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Operating activities are the principle revenue producing activities of the enterprise and other activities that are not investing and financing activities. Hence, these are the results of those transactions and events that determines the net profit or loss. Cash Flow form Operating Activities • Operating Activities: The cash flow from operating activities section of a cash flow statement can be presented using the direct format or the indirect format. The bottom line is the same, but the two begin at different points. Companies are free to use either format. Below is an example of both formats. Direct method: shows how much cash came in for sales and how much cash went out for inventory and other operating expenditures. Indirect method: starts with net income as a figure that summarizes most of the cash transactions for operating activities in a firm. However, net income also includes transactions that ere not cash, so we must eliminate the non-cash transactions from the net income figure to arrive at an accurate presentation of cash flow from operating activities.

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Cash Flow From Operating Activities Cash Inflows From sales of goods or services From interest and dividend income Cash Outflows To pay suppliers for inventory To pay employees for services To pay lenders (interest)‏ To pay government for taxes To pay other suppliers for other operating expenses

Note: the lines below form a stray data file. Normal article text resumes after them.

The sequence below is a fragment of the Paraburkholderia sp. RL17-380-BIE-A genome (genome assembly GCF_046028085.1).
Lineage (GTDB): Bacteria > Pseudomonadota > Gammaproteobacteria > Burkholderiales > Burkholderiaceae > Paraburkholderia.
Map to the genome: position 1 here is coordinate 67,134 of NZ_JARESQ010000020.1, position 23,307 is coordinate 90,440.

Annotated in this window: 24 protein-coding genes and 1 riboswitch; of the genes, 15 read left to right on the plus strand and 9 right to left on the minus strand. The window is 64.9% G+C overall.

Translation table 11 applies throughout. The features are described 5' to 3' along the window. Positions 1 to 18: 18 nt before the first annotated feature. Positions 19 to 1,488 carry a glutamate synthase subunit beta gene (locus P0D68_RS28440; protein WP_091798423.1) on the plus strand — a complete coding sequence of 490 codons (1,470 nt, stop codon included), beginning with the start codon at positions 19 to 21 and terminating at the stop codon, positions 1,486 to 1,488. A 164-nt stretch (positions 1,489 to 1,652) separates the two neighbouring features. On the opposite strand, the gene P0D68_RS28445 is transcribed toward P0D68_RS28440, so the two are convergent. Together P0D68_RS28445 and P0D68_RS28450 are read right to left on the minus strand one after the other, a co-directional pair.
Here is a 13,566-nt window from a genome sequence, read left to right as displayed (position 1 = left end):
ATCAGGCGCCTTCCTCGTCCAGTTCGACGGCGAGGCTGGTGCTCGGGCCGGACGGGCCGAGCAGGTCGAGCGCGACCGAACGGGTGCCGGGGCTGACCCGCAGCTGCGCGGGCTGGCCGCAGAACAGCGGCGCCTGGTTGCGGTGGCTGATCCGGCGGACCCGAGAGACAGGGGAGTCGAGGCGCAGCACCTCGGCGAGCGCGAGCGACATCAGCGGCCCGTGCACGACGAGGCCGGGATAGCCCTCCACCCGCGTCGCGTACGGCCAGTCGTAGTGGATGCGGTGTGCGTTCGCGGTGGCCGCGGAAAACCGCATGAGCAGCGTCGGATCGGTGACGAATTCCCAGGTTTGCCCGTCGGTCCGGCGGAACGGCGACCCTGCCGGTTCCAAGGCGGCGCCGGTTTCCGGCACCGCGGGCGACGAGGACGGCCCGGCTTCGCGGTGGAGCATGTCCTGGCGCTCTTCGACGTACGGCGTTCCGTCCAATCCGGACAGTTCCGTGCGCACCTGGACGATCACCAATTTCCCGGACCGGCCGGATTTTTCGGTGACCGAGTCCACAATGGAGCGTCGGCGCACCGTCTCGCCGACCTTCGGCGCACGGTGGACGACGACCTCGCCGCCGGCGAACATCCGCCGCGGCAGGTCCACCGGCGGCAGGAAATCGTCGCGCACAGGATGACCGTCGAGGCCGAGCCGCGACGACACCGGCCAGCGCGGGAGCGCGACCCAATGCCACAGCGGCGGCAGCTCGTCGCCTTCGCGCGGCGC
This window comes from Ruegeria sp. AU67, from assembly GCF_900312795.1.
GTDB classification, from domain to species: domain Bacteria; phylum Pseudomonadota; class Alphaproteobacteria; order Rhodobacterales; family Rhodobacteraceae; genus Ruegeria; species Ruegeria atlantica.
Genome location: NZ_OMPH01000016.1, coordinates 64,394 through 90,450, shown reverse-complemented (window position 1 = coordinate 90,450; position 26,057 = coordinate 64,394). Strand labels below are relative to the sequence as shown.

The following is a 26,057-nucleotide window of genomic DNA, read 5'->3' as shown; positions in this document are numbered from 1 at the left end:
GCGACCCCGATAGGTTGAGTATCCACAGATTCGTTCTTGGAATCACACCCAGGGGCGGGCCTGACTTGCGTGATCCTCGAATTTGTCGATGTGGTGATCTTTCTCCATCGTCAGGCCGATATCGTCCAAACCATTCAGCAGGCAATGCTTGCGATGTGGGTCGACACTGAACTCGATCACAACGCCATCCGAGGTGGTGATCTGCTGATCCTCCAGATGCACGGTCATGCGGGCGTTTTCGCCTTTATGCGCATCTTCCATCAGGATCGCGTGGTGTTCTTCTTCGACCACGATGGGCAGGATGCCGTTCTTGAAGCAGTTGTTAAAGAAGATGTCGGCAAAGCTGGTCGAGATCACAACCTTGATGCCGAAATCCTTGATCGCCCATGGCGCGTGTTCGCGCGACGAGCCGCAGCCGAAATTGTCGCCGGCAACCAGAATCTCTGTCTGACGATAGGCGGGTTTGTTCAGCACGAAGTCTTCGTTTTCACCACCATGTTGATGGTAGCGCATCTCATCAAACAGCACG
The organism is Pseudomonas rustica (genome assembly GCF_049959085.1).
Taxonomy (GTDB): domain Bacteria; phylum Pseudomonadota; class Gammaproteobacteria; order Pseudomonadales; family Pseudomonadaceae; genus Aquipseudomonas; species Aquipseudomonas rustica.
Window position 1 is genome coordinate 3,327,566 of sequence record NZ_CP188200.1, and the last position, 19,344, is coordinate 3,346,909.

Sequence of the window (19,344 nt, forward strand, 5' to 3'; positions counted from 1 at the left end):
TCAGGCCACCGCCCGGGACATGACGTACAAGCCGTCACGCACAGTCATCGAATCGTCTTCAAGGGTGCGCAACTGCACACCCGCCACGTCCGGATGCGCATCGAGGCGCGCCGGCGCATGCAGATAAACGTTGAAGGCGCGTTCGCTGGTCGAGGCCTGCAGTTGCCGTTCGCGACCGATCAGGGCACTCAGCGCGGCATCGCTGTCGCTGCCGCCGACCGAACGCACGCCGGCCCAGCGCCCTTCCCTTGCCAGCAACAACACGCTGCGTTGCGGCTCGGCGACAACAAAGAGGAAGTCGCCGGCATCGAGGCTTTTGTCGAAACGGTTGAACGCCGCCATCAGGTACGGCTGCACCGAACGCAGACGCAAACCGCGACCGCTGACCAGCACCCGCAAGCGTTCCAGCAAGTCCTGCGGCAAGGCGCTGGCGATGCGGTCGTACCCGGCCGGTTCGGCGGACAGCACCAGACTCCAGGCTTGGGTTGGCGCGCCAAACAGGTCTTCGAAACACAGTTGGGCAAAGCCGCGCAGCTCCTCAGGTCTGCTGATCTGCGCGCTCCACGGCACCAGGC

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This section of the cash flow statement reports the company's net income and then converts it from the accrual basis to the cash basis by using the changes in the balances of current asset and current liability accounts, such as Accounts Receivable Inventory Supplies Prepaid Insurance Other Current Assets Notes Payable (generally due within one year) Accounts Payable Wages Payable Payroll Taxes Payable Interest Payable Income Taxes Payable Unearned Revenues Other Current Liabilities In addition to using the changes in current assets and current liabilities, the operating activities section has adjustments for depreciation expense and for the gains and losses on the sale of long-term assets.

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Examples are: Cash receipts from the sale of goods and the rendering of services Cash receipts from royalties, fees, commissions and other revenues Cash payments to suppliers of goods and services Cash payments to and on behalf of employees Cash receipts and cash payments of an insurance enterprise for premiums and claims, annuities and other policy benefits Cash payments or refunds of income taxes unless they can be specifically identified with financing and investing activities Cash receipts and payments relating to future contracts, forward contracts, option contracts and swap contracts when the contracts are held for dealing or trading purposes.

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Investing activities include the acquisition and disposal of long-term assets and other investments not included in cash equivalents. The separate disclosure of cash flows arising from investing activities is important. Cash Flow from Investing Activities: An item on the cash flow statement that reports the aggregate change in a company's cash position resulting from any gains (or losses) from investments in the financial markets and operating subsidiaries, and changes resulting from amounts spent on investments in capital assets such as plant and equipment. If fixed assets and investments increased, it means, there is application of cash If fixed assets & investments reduced, it means there is source of cash and so cash from investing should increase.